Two Kenyan presidential hopefuls suspected of crimes against humanity have said they intend to join forces in next year's vote by running on the same ticket.
Deputy Prime Minister Uhuru Kenyatta and former cabinet minister William Ruto announced the deal at a rally hosted by Ruto's United Republican Party (URP) and Kenyatta's The National Alliance party in the Rift Valley town of Nakuru, 140km northwest of the capital Nairobi, on Sunday.
Under the agreement, Kenyatta will seek the presidency and former rival Ruto will be his vice-presidential running mate.
"We have agreed here to make a government with Uhuru Kenyatta as the president, and William Ruto will be the vice president. We have agreed that God-willing, next year URP and TNA will form the next government," Ruto told thousands of supporters gathered in a stadium.
Both Uhuru and Ruto face charges of crimes against humanity before the International Criminal Court (ICC) for their alleged role in having orchestrated post-election violence in 2007-2008 that killed at least 1,300 and displaced more than 600,000.
Kenyatta faces five charges of crimes against humanity, including murder, rape, persecution, deportation and other inhumane acts, while Ruto faces three charges of crimes against humanity.
Both have claimed their innocence, remain free and have promised to co-operate with the court.
"Our union is not to attack anyone, but to build Kenya," Kenyatta said at Sunday's rally in one of the areas worst hit by the post-poll ethnic violence. "Our work is to preach peace, and make sure there is no blood spilt again."
The alliance brings together URP and Kenyatta's The National Alliance party (TNA) under the slogan Umoja Kenya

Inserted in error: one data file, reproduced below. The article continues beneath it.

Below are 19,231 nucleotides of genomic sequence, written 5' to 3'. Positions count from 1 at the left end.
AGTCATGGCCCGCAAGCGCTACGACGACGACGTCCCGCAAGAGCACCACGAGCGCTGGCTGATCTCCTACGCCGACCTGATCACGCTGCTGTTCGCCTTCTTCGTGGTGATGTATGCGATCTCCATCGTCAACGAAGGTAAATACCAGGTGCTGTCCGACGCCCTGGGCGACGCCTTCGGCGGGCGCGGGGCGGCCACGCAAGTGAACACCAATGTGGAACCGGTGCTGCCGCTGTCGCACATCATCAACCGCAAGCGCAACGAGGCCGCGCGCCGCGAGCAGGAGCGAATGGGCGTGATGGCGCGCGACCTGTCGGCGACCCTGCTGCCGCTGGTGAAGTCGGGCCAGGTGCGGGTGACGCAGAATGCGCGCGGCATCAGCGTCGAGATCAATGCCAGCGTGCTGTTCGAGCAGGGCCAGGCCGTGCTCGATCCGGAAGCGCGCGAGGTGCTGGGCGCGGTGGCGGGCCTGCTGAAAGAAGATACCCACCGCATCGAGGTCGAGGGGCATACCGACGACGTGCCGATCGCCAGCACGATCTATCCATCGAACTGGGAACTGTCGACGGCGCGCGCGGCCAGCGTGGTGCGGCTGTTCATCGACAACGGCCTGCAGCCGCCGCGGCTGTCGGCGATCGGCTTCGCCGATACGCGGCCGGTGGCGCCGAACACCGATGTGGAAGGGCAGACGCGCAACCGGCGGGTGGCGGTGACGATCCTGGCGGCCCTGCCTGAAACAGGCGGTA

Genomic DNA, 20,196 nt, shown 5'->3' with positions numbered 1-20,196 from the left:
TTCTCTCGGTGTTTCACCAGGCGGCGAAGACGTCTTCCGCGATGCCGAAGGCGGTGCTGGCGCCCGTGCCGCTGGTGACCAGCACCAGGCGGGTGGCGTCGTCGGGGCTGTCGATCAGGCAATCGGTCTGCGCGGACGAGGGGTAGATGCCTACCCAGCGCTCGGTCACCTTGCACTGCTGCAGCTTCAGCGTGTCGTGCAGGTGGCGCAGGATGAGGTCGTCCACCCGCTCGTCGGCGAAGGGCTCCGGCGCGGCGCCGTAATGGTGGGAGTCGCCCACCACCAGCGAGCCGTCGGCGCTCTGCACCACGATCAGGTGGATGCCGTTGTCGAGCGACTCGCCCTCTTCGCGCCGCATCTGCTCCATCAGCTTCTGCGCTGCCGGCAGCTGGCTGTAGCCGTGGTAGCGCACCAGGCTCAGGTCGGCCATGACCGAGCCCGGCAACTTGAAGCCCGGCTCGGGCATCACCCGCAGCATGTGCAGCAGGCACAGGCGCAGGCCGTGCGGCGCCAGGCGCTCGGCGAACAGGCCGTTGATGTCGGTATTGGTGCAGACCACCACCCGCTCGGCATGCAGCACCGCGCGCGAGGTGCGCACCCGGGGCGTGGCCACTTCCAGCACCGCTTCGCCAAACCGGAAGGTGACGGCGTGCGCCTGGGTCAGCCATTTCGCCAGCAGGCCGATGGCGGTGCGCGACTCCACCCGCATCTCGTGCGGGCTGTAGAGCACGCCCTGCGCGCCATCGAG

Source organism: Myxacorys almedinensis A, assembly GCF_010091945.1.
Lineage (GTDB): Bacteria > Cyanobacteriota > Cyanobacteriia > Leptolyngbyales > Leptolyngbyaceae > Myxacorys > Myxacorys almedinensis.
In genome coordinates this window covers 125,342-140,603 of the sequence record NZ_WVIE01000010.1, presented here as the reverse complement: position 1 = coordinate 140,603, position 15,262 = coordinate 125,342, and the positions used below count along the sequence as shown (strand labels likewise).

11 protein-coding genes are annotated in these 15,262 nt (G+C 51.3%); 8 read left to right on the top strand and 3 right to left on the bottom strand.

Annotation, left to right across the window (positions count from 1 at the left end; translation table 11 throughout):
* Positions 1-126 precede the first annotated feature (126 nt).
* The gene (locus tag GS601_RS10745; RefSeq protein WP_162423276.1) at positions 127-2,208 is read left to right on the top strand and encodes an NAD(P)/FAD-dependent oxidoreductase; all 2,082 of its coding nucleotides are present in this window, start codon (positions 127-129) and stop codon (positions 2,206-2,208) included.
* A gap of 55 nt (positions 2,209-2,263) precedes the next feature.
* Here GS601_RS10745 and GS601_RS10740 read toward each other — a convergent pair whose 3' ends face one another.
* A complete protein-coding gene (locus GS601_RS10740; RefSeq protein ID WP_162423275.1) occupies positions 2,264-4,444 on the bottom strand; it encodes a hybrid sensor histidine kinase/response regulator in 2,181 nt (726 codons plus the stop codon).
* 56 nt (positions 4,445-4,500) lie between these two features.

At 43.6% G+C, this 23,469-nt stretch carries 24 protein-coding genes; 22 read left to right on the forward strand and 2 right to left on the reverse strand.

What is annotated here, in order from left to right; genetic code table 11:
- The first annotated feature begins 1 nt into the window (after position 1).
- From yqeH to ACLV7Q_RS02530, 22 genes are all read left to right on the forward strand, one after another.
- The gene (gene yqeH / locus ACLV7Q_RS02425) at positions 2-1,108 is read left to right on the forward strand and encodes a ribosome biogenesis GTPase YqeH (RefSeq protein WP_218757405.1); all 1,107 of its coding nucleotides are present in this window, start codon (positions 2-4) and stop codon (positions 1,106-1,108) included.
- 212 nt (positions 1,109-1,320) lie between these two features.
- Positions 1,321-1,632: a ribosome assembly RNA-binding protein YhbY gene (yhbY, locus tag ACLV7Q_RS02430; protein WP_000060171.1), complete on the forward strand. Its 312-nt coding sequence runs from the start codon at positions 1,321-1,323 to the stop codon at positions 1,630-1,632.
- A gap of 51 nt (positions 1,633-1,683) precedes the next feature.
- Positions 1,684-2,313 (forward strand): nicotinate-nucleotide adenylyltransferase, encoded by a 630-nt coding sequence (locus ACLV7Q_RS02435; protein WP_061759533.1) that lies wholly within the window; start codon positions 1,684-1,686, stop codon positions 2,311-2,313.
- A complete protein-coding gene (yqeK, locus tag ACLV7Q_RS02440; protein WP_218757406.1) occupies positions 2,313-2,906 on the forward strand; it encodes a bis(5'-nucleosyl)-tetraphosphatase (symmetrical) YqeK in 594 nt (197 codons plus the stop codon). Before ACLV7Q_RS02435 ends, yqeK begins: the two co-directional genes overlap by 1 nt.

Al Jazeera’s Mohammed Adow said the two candidates make a serious political force in the country.
"Uhuru Kenyatta comes from the largest ethnic group in the country. William Ruto comes from the third most popular tribe in Kenya. So together, they actually make the winning ticket," Adow said.
Adow said a future administration combining these two politicians is worrisome to many Kenyans.
"These are two men who've got charges of crimes against humanity hanging over their heads. Although they deny them, these are very serious charges and the International Criminal Court is trying to pin down convictions," he said.
"They want to save themselves and they will do anything within their powers to make sure they survive any conviction and even if it means defying the ICC.
"To defy the ICC, they need to win the elections."
Kenya, as a signatory of the Rome Statute of the ICC, would be forced to act on any arrest warrant issued by the court should the pair refuse to attend trial.
Worst wave of violence
The ICC trials, set to begin on April 10, could coincide with the elections, set for March 4, but which potentially could enter a second round vote within a month.
The pair received a boost this week after the unexpected withdrawal of a petition seeking a court ruling on whether they are eligible to run, as under a new constitution adopted in 2010 those holding public office and charged with a crime must step down.
The violence shattered Kenya's image as a beacon of stability in east Africa when the then-opposition leader Raila Odinga accused President Mwai Kibaki of rigging his way to re-election.
What began as political riots quickly turned into ethnic killings of Kibaki's Kikuyu tribe, which launched reprisal attacks, plunging Kenya into its worst wave of violence since independence in 1963.
Despite efforts to heal the wounds of the ethnic killings four years ago, tensions still run deep between communities, with many key grievances that fed into the violence -- most notably land ownership rights -- still unresolved.
Several presidential hopefuls are expected to unveil alliances ahead of a Tuesday deadline, including Kenyatta's expected main challenger, Prime Minister Raila Odinga, himself a former ally of Ruto.